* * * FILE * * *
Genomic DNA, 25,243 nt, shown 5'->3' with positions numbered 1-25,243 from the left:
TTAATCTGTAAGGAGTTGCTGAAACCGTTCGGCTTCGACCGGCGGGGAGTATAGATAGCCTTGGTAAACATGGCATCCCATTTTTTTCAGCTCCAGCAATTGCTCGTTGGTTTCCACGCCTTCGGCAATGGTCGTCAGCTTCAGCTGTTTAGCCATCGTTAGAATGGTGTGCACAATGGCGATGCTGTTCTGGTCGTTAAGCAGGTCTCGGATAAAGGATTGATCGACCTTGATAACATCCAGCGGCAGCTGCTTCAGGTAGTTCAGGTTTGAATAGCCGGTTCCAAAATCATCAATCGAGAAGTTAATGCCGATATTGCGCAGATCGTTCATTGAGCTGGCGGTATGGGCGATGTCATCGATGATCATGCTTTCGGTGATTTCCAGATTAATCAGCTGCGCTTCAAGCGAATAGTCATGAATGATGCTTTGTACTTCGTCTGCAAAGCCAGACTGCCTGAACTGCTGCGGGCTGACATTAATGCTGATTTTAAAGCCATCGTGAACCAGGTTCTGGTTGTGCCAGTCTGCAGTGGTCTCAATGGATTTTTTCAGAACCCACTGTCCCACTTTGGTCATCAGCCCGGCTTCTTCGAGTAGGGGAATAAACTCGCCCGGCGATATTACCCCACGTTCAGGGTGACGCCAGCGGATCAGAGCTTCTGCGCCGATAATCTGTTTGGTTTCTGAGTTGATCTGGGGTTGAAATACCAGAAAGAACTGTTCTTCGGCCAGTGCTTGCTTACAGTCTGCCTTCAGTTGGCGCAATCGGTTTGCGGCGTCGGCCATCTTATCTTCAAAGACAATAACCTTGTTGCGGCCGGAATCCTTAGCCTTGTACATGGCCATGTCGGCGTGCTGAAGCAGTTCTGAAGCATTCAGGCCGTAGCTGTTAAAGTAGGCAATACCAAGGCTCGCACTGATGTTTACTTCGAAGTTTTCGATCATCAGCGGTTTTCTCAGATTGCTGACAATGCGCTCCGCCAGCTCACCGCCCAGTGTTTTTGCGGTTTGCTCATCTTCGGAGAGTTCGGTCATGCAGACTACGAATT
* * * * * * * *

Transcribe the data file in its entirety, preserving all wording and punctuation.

Genomic DNA, 25,243 nt, shown 5'->3' with positions numbered 1-25,243 from the left:
TTAATCTGTAAGGAGTTGCTGAAACCGTTCGGCTTCGACCGGCGGGGAGTATAGATAGCCTTGGTAAACATGGCATCCCATTTTTTTCAGCTCCAGCAATTGCTCGTTGGTTTCCACGCCTTCGGCAATGGTCGTCAGCTTCAGCTGTTTAGCCATCGTTAGAATGGTGTGCACAATGGCGATGCTGTTCTGGTCGTTAAGCAGGTCTCGGATAAAGGATTGATCGACCTTGATAACATCCAGCGGCAGCTGCTTCAGGTAGTTCAGGTTTGAATAGCCGGTTCCAAAATCATCAATCGAGAAGTTAATGCCGATATTGCGCAGATCGTTCATTGAGCTGGCGGTATGGGCGATGTCATCGATGATCATGCTTTCGGTGATTTCCAGATTAATCAGCTGCGCTTCAAGCGAATAGTCATGAATGATGCTTTGTACTTCGTCTGCAAAGCCAGACTGCCTGAACTGCTGCGGGCTGACATTAATGCTGATTTTAAAGCCATCGTGAACCAGGTTCTGGTTGTGCCAGTCTGCAGTGGTCTCAATGGATTTTTTCAGAACCCACTGTCCCACTTTGGTCATCAGCCCGGCTTCTTCGAGTAGGGGAATAAACTCGCCCGGCGATATTACCCCACGTTCAGGGTGACGCCAGCGGATCAGAGCTTCTGCGCCGATAATCTGTTTGGTTTCTGAGTTGATCTGGGGTTGAAATACCAGAAAGAACTGTTCTTCGGCCAGTGCTTGCTTACAGTCTGCCTTCAGTTGGCGCAATCGGTTTGCGGCGTCGGCCATCTTATCTTCAAAGACAATAACCTTGTTGCGGCCGGAATCCTTAGCCTTGTACATGGCCATGTCGGCGTGCTGAAGCAGTTCTGAAGCATTCAGGCCGTAGCTGTTAAAGTAGGCAATACCAAGGCTCGCACTGATGTTTACTTCGAAGTTTTCGATCATCAGCGGTTTTCTCAGATTGCTGACAATGCGCTCCGCCAGCTCACCGCCCAGTGTTTTTGCGGTTTGCTCATCTTCGGAGAGTTCGGTCATGCAGACTACGAATT